• Supply and demand…Most predator/prey ecosystems have direct correlations between populations…from my observations it is more ethical to allow these beautiful animals to hunt and prey on the sick and injured ( mostly from bad arrow placement ) and keep the remaining population healthy and strong…I don’t know what the fawn mortality rate this winter will be in Maine, but I bet it was high. There we’re a lot of fawns that made it through the summer and with the cold winter and limited wintering grounds and food, many suffered and eventually died anyways.

  4. It has been a pleasure to volunteer with eMammal for the past two seasons. Documenting coyotes was one of the most interesting parts of the project we were involved with (and there were many)! Just in the studies we did in our area in Maryland, combined with actual camera sets, interviews with DNR and National Park personel and actual reports from hunters and landowners, we documented an over abundance of Coyotes and Deer in certain areas. There seems to be a direct correlation in the “over- populated” deer areas to having also an over abundance of Coyotes. In one area there is an over population of both! I have no doubt that the Coyotes take advantage of carcasses as well as prey heavily on the deer herds, yet the over population of the deer seems to just “enable” the coyote population- where the coyotes are devestating livestock and everything else in the area more than the deer. Despite the heavy coyote population in this area, the deer herd seems to grow out of control if left unchecked by other means. Thanks again for this article and the great experience and opportunity!

  5. Pingback: Naturalist Center Debuts New Resident | NC Museum of Natural Sciences Education Blog·

  6. Great breakdown. I was discussing this topic with a family member over the weekend, my uncle is considering coyote hunting based on the assumption they are curtailing deer populations here in Colorado. I pointed out that USDA’s Wildlife Services killed 75,000+ coyotes in 2013, and likely similar numbers in past years, which doesn’t appear to be solving anything, except potentially protecting livestock. It’s nice to see a science based article regarding this issue, i’m going to send others this way.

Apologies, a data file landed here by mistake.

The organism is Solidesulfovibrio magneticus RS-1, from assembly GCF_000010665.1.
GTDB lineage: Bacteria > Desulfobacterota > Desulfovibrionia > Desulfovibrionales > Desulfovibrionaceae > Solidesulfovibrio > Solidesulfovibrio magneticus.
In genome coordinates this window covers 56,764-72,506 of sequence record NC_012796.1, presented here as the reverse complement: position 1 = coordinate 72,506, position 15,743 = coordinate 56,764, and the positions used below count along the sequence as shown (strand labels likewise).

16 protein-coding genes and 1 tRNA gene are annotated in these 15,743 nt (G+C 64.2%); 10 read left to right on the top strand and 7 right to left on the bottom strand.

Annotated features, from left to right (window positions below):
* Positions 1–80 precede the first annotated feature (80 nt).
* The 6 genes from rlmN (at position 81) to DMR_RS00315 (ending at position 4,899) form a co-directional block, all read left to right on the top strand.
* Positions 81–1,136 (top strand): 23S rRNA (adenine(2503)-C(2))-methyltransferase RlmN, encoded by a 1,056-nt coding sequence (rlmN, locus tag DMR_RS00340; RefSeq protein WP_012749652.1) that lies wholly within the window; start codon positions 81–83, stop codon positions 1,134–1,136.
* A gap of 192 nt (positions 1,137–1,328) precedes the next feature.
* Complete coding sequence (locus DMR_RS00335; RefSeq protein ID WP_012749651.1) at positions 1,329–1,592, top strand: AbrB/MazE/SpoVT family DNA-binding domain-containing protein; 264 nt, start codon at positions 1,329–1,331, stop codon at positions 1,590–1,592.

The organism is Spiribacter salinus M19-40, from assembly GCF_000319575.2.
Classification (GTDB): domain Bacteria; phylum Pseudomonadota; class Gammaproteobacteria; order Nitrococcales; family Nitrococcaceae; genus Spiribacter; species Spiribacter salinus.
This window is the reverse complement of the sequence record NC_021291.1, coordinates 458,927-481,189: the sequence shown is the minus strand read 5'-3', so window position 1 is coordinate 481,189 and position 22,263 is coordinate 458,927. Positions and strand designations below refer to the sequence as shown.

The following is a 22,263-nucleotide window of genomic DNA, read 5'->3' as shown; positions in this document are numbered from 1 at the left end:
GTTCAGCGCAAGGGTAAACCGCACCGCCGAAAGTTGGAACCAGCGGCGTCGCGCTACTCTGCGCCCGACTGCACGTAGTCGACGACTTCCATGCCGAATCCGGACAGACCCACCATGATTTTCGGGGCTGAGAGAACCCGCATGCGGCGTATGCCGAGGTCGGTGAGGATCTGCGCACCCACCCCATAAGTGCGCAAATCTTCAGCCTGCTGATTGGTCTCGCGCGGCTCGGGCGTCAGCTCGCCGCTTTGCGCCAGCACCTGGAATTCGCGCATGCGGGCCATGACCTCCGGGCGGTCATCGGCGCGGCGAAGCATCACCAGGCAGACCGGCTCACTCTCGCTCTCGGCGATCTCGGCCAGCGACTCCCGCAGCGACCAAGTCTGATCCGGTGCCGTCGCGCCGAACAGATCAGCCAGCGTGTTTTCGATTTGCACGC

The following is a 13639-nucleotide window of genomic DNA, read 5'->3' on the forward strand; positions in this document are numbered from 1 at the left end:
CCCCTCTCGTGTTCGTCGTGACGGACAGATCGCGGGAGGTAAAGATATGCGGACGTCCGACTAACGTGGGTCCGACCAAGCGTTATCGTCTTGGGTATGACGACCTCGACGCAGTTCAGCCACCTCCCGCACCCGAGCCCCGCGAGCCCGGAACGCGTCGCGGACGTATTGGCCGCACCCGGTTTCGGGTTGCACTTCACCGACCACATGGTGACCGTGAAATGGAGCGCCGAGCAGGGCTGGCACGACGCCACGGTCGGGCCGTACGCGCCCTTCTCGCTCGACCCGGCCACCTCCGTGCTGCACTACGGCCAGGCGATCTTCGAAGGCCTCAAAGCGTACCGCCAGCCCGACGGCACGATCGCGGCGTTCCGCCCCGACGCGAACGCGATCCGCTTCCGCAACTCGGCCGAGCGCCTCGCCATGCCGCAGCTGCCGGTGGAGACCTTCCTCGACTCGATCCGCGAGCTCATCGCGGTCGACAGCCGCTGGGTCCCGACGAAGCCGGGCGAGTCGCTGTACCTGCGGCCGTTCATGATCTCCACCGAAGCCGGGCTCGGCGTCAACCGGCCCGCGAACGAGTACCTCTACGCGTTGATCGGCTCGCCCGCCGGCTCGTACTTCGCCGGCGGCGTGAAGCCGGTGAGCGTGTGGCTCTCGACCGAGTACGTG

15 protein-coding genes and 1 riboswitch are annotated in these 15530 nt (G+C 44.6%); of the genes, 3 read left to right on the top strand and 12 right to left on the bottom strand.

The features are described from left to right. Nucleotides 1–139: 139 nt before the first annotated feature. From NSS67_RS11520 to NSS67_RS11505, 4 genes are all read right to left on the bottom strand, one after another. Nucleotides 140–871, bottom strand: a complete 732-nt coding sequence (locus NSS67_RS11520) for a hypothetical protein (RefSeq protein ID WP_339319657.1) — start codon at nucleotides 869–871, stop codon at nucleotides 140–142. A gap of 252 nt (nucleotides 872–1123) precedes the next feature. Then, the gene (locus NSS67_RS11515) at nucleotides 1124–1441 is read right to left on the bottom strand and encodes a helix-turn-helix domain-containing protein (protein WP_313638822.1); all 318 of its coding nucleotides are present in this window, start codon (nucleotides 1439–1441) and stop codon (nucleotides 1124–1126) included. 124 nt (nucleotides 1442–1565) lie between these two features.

7. Upstate New York has an overabundance of deer. The dead deer by the side of the road proves this. To kill off coyotes by huge numbers is not the answer. Coyotes also eat rodents that carry the plague and hanta virus. The deer near my moms home ate all her grapes and other produce. To protect deer and fawns is not the answer most people want to hear. My husband and I have hit deer with our cars alot of money went into fixing cars. My car was totaled. We need a balanced ecosystem. Hunters need to understand deer are overpopulated in some areas. Coyotes can help with deer over populations every day of the year.

  8. In the West coyotes are blamed for mule deer decline and are hunted down or trapped in the cruelest ways. Never do you hear about the impact on deer from the thousands of cattle grazing on public and private lands and competition for forage, or road kill on frequently traveled highways, or human encroachment into mule deer territory via urban sprawl, or disruption of migration byways, or even disease. As far as I am concerned it is a manmade, ignorant scheme to kill for the sake of killing. Over 7,000 coyotes murdered this year in Utah. When rabbits, ground squirrels and zillions of other rodents overrun the state, then we will hear a whine to the farthest reaches of deer country.

  9. Hey thank your very mutch for this great article. I am a forestry student from Germany and I am asking myself if a wolf or lynx population had the same effect on european red deer populations as the american coyotes have on the american deer ?

    I dont recognize any serious european researche to this topic…

    Best regards,


  10. Don’t believe all the propaganda coyotes can and do decimate deer and turkey populations. If you’re an Auto insurance company or farmer it works out for you . If you’re a hunter or a deer or turkey it stinks. I spoke with people from PA in back in the 90’s and coyotes were decimating they’re turkey populations back then and putting a nice dent in their deer populations at least in the areas these people lived. In NJ I spoke with someone who has a trail cam on a den site that 5 or 6 coyotes use, they brought back 72 deer carcasses in a year, that’s right 72. They’re silent killers working mostly at night, just because you don’t see them or here them a lot doesn’t mean they’re not there. If you notice a steep decline in deer and turkey populations in your area the coyote is the main suspect. As far as taking an adult deer no problem, I’ve seen a pair in full pursuit of adult deer. The eastern coyote is part timber wolf and sometimes much larger especially in the head and jaw area they prefer bigger game but will hunt anything. You can see a video of coyotes taking down a large whitetail buck on YouTube, there’s no snow on the ground and it doesn’t seem they had to much of a problem.